“worst drought in at least 600yrs occuring slap bang in the middle of our breadbasket does not make any sense.”

    Wrong. Hyperbolic nonsense. We have returned to the same levels of rainfall we saw from 1890-1950.

  30. 180
    Greg says:

    And in case any Australians are still being hoodwinked, someone has run the numbers for us here

  31. 181
    Rod B says:

    SecularAnimist (162) says, “…I don’t mean to start an off-topic controversy about the wisdom or value of military spending vs. the wisdom or value of preserving a habitable planet…”

    But of course you do with the obvious implication to stop military spending and put it into mitigation.

  32. 182
    Hank Roberts says:

    Dr. Seitz writes:
    > If the guileless Dyson has left something out, it’s the risk of forest fires .

    Entirely true, and that’s the killer fact in this proposal. Any severe forest fire burns everything organic in the soil layer and leaves gravel and soot above a waxy layer. It’s one of the classic reasons for needing small cool fires often.

    If Dr. Dyson can get involved with the American Chestnut Foundation, bringing back those forest giants, he can do a good bit toward his proposal. He doesn’t need to wait for http://www.orionsarm.com/civ/Dyson_Trees.html

  33. 183
    John Mashey says:

    1) Economics and economists are really important, because many real arguments have moved from the climate science domain into the economics and policy domains. Anyone not already familiar with economics might want to go get educated, if only to be able to talk with the economists.

    2) I still haven’t seen answers from economists for questions in #24 or #49. However, if you haven’t been reading up on economics already, I suggest reading some (biophysical) economists that actually make sense (to me, a non-economist, anyway):

    Charles Hall, et al, The Need to Reintegrate the Natural Sciences with Economics.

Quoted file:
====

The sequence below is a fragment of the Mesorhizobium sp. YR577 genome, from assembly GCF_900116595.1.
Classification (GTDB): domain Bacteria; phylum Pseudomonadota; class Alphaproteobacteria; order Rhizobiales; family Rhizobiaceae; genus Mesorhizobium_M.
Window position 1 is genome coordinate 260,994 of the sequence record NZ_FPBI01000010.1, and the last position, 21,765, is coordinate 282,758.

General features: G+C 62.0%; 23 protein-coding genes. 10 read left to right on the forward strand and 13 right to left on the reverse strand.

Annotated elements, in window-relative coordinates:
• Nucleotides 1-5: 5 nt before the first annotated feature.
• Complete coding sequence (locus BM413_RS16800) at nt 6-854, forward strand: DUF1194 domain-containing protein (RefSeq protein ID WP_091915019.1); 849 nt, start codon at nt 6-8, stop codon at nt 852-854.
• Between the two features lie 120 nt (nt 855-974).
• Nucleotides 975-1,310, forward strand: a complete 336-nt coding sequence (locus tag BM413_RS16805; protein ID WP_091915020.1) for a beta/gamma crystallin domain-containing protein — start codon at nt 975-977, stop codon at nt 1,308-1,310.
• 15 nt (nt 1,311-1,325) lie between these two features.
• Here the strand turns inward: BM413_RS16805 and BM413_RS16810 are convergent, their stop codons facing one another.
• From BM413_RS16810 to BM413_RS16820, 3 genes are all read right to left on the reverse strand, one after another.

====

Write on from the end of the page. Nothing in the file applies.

Robert Ayres & Benjamin Warr, Accounting for Growth: the Role of Physical Work.

    and any of Vaclav Smil’s recent books.

    and then compare with Solow Residual.

    Hall&co, and Ayres+Warr have this minority opinion that economic growth has something to do with energy (or better, work = energy * efficiency), i.e., it’s a big chunk of the Solow Residual (or total factor productivity or whatever you call it. As part of my job, I used to worry about rapidly-changing exponential trends. If you have a straight-line on a semi-log graph (like Moore’s law), the temptation is to project the straight line, but if there is underlying physics that says otherwise, you’d better know it. Otherwise, some unpredicted inflection point leaps up and bites you, or puts you out of business.

    If mainstream economics is right, and energy is relatively irrelevant to GDP growth, then we have this nice happy 2-3% CAGR growth indefinitely, and calculations of modest costs for mitigation may be right, and costs of large costs for adaption may be right, and the idea that the world will be 7X richer may be right. I.e., there is no inflection point in growth.

    If the biophysical economists are right, and if the Peak Oil+Gas folks are right, then we’re entering a major inflection point, in which we have about 50 years to do a major rework of the world’s energy infrastructure.

    – Over the next few decades, flattening and then shrinking oil+gas drag down world GDP growth well below the CAGRs used in all the climate-change studies. At some point, world GDP (and especially American GDP) might actually shrink, but in any case, 7X in 2100 seems *very* unlikely. In the Ayres reference in #24 are scenarios where GDP shrinks.

    – Under those circumstances, the pressure to use a lot of coal will be enormous. The really bad outcome is that in a futile attempt to keep the economy going, we then burn a lot of coal, then it Peaks, and that leaves 2100 and 2200 to deal with climate problems, with a lot of stranded, totally useless assets, and insufficient energy/money to deal with the climate problems. In the SF Bay Area, people are already trying to come to grips with the expense of “adapting” to even a +1m sea level rise by 2100.

    – on the other hand, if we stretch oil+gas as far as possible, and invest it in efficiency and renewable energy, while we have the money, maybe we use all the oil+gas, but can avoid (unsequestered) coal. Kharecha and Hansen discuss this in some detail. Personally, I suspect the US will eventually drill for oil (offshore, Alaska), and if that helps fend off coal, it’s a good trade, although I hope it doesn’t start for decades, since it’s like the kiddies’ piggy bank. (“Daddy, will you adults leave us any oil?” “Not much.”)

    But really, one cannot dismiss all economists, and if people don’t learn enough about economics to engage them, you will not like the results, as a whole lot of policy discussion is based on economics arguments. As an exercise, if you live near a good university, go the bookstore, visit the Economics section, and look for books that incorporate, in a believable way:
    – peak oil+gas, and energy in general
    – climate change
    – economics models
    and please tell me. I went through that exercise last summer, and was not happy with the result.

  34. 184
    mg says: